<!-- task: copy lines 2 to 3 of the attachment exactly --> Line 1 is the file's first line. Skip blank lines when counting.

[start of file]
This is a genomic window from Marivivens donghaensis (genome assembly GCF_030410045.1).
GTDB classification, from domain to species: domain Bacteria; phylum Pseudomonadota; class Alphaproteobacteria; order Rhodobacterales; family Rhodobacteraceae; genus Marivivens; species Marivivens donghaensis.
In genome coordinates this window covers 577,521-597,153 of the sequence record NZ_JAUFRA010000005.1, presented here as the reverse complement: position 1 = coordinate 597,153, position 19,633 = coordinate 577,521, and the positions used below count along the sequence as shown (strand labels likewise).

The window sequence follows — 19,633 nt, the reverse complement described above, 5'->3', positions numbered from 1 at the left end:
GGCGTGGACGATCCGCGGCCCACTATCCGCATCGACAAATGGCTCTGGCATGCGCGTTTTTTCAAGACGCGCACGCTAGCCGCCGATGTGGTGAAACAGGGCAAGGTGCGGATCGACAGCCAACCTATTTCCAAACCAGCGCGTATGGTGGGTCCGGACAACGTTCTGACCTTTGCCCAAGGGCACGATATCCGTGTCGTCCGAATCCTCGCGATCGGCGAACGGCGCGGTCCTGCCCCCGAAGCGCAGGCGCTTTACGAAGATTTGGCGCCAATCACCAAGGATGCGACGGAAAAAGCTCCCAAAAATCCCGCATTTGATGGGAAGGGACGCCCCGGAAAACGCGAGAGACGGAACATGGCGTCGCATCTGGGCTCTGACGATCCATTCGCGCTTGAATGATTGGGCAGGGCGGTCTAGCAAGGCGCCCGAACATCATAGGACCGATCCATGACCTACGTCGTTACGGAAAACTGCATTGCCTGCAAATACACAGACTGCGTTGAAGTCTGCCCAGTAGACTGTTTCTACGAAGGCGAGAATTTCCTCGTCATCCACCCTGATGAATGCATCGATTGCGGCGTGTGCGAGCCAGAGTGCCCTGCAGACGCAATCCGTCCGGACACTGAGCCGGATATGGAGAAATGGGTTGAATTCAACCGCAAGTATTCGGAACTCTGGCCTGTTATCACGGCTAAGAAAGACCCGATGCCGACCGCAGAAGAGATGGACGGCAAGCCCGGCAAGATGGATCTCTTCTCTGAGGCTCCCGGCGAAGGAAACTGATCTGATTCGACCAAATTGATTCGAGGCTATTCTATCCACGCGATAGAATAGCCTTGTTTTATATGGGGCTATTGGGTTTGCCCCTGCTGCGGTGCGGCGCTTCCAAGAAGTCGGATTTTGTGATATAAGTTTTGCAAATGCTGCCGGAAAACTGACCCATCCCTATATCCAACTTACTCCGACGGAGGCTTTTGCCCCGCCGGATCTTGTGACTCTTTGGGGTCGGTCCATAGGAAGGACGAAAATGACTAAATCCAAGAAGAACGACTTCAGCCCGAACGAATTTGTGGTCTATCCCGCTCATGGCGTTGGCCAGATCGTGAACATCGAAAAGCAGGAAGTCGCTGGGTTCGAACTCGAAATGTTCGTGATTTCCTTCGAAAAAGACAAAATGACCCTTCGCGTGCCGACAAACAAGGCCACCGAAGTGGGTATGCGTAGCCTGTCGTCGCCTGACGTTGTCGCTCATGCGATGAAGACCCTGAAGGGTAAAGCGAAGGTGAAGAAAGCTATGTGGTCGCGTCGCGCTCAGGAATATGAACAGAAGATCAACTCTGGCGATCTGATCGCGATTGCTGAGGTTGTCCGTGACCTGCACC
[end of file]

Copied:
GTDB classification, from domain to species: domain Bacteria; phylum Pseudomonadota; class Alphaproteobacteria; order Rhodobacterales; family Rhodobacteraceae; genus Marivivens; species Marivivens donghaensis.
In genome coordinates this window covers 577,521-597,153 of the sequence record NZ_JAUFRA010000005.1, presented here as the reverse complement: position 1 = coordinate 597,153, position 19,633 = coordinate 577,521, and the positions used below count along the sequence as shown (strand labels likewise).